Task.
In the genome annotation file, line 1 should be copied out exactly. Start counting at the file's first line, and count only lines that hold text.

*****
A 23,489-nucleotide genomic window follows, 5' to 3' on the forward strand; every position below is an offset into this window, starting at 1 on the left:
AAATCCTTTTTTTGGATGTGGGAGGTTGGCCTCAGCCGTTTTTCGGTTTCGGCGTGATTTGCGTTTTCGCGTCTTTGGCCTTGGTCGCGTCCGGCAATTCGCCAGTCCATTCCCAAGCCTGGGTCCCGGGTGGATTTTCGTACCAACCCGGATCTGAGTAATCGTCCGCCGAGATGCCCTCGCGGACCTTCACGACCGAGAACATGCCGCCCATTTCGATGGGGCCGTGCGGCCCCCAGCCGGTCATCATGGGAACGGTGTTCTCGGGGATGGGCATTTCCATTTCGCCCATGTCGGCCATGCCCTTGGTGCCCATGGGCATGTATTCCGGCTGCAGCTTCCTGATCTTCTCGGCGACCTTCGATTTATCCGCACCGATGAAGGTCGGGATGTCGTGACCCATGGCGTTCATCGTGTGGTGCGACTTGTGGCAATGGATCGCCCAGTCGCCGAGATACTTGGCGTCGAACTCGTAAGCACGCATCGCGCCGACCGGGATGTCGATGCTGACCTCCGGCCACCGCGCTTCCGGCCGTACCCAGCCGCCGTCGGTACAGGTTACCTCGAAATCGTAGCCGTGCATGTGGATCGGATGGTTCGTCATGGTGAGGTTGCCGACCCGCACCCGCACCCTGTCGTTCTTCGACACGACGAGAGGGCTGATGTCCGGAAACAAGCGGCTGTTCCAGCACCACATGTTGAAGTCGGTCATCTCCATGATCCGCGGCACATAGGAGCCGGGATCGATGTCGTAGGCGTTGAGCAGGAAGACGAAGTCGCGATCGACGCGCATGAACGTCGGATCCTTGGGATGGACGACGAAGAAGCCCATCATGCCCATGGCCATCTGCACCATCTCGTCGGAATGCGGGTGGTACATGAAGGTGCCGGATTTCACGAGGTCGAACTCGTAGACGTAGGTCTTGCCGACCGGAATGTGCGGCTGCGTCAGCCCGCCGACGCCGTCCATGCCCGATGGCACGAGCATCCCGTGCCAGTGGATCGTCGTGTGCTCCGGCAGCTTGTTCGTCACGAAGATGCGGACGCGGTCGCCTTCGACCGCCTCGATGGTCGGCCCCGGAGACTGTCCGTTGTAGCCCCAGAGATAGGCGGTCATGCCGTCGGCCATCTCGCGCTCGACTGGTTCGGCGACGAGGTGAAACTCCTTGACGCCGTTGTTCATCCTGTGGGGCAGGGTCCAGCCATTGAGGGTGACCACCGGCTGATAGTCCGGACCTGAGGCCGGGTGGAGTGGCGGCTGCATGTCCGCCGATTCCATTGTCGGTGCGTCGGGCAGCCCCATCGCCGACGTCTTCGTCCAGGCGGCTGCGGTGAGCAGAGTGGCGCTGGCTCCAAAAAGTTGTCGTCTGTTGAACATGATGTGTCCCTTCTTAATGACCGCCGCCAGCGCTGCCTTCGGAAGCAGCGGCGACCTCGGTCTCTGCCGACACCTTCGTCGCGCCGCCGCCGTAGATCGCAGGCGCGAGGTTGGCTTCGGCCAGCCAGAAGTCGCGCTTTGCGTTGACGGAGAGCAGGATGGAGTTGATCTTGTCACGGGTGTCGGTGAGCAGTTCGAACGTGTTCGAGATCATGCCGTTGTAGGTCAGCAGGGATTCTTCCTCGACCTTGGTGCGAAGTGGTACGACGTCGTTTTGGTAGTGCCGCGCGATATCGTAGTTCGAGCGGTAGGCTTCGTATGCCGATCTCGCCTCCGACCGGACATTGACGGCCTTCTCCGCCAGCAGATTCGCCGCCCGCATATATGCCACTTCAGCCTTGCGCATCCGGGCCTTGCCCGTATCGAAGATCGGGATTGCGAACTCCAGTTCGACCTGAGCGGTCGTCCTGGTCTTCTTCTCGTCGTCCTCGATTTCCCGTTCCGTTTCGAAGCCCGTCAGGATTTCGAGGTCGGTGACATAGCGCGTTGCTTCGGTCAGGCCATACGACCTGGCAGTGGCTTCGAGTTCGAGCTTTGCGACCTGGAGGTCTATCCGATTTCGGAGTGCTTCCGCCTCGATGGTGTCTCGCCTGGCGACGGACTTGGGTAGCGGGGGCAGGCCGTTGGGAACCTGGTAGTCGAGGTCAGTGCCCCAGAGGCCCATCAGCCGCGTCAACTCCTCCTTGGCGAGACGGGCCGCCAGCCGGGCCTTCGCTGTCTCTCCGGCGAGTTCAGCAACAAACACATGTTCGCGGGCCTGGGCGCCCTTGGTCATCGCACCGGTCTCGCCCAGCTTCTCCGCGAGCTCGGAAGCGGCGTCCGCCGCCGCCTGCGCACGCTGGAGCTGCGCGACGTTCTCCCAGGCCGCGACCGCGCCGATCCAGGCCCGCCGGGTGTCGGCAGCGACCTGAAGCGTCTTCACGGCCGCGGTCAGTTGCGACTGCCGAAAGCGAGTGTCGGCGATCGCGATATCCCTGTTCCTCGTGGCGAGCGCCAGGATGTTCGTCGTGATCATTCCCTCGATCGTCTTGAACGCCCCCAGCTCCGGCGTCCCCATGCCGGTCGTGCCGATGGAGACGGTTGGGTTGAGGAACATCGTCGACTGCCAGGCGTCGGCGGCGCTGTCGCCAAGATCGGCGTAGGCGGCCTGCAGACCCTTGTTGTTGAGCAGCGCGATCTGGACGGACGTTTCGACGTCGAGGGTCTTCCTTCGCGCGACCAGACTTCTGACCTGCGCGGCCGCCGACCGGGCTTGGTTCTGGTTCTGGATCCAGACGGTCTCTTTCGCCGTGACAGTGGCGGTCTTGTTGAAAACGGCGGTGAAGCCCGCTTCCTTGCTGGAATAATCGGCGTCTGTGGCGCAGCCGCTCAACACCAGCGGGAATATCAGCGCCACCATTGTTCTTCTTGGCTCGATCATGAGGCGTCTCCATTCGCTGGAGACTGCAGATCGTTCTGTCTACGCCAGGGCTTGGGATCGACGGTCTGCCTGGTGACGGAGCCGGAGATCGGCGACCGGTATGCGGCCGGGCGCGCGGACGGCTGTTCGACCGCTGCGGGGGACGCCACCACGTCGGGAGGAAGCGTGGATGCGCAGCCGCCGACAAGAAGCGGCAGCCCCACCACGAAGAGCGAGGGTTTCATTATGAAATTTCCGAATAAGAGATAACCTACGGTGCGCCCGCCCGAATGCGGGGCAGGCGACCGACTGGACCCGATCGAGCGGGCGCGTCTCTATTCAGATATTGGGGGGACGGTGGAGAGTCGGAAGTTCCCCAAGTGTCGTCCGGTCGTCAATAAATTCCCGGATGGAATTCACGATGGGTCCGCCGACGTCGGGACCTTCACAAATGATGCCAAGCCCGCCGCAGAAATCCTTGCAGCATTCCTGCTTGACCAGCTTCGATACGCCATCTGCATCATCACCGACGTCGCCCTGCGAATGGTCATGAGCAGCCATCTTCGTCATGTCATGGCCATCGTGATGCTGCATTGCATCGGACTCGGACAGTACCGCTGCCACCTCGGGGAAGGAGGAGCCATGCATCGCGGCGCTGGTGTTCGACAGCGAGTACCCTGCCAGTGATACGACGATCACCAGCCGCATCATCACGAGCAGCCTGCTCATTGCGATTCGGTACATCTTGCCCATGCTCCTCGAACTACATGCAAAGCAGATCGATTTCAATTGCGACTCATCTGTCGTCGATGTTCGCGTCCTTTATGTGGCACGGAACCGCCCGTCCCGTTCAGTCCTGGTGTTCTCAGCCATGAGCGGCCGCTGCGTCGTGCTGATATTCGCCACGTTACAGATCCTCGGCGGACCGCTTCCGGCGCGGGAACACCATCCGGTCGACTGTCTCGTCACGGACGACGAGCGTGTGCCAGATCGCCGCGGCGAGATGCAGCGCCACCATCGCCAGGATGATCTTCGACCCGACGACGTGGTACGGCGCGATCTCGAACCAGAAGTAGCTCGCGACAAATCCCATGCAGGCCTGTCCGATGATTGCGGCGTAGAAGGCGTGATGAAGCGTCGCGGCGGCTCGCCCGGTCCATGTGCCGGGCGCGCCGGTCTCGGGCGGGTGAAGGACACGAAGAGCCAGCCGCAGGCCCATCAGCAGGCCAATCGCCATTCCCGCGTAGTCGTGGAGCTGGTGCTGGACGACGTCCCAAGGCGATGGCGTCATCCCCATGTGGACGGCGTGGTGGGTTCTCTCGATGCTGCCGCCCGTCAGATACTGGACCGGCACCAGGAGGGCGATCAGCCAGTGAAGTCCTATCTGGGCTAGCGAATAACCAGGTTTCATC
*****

A 23,489-nucleotide genomic window follows, 5' to 3' on the forward strand; every position below is an offset into this window, starting at 1 on the left: